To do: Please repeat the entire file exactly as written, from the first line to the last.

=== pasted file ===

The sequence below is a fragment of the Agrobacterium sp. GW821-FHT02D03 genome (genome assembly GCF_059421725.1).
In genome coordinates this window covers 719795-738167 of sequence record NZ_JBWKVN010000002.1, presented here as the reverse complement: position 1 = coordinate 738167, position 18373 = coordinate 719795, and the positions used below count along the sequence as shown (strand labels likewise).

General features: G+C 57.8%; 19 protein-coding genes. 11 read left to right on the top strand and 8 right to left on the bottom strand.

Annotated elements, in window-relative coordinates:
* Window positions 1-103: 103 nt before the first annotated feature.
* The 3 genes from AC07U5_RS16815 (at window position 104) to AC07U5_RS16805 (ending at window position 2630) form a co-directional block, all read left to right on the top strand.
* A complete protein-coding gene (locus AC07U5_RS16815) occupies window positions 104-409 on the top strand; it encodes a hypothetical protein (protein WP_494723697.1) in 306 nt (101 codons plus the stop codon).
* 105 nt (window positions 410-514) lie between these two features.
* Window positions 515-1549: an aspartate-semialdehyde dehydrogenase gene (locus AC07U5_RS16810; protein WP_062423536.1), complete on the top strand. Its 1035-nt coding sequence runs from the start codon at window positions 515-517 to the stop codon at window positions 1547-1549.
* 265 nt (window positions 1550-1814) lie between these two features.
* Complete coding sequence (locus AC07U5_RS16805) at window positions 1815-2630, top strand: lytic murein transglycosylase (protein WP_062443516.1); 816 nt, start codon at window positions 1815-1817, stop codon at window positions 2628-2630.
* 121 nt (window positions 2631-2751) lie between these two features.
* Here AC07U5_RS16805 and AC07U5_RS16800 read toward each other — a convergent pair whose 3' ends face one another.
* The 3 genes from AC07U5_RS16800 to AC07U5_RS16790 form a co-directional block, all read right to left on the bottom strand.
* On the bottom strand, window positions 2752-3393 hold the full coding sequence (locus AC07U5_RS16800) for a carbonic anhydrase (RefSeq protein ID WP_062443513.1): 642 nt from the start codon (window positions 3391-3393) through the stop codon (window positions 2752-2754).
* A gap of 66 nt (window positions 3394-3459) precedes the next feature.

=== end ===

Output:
The sequence below is a fragment of the Agrobacterium sp. GW821-FHT02D03 genome (genome assembly GCF_059421725.1).
In genome coordinates this window covers 719795-738167 of sequence record NZ_JBWKVN010000002.1, presented here as the reverse complement: position 1 = coordinate 738167, position 18373 = coordinate 719795, and the positions used below count along the sequence as shown (strand labels likewise).

General features: G+C 57.8%; 19 protein-coding genes. 11 read left to right on the top strand and 8 right to left on the bottom strand.

Annotated elements, in window-relative coordinates:
* Window positions 1-103: 103 nt before the first annotated feature.
* The 3 genes from AC07U5_RS16815 (at window position 104) to AC07U5_RS16805 (ending at window position 2630) form a co-directional block, all read left to right on the top strand.
* A complete protein-coding gene (locus AC07U5_RS16815) occupies window positions 104-409 on the top strand; it encodes a hypothetical protein (protein WP_494723697.1) in 306 nt (101 codons plus the stop codon).
* 105 nt (window positions 410-514) lie between these two features.
* Window positions 515-1549: an aspartate-semialdehyde dehydrogenase gene (locus AC07U5_RS16810; protein WP_062423536.1), complete on the top strand. Its 1035-nt coding sequence runs from the start codon at window positions 515-517 to the stop codon at window positions 1547-1549.
* 265 nt (window positions 1550-1814) lie between these two features.
* Complete coding sequence (locus AC07U5_RS16805) at window positions 1815-2630, top strand: lytic murein transglycosylase (protein WP_062443516.1); 816 nt, start codon at window positions 1815-1817, stop codon at window positions 2628-2630.
* 121 nt (window positions 2631-2751) lie between these two features.
* Here AC07U5_RS16805 and AC07U5_RS16800 read toward each other — a convergent pair whose 3' ends face one another.
* The 3 genes from AC07U5_RS16800 to AC07U5_RS16790 form a co-directional block, all read right to left on the bottom strand.
* On the bottom strand, window positions 2752-3393 hold the full coding sequence (locus AC07U5_RS16800) for a carbonic anhydrase (RefSeq protein ID WP_062443513.1): 642 nt from the start codon (window positions 3391-3393) through the stop codon (window positions 2752-2754).
* A gap of 66 nt (window positions 3394-3459) precedes the next feature.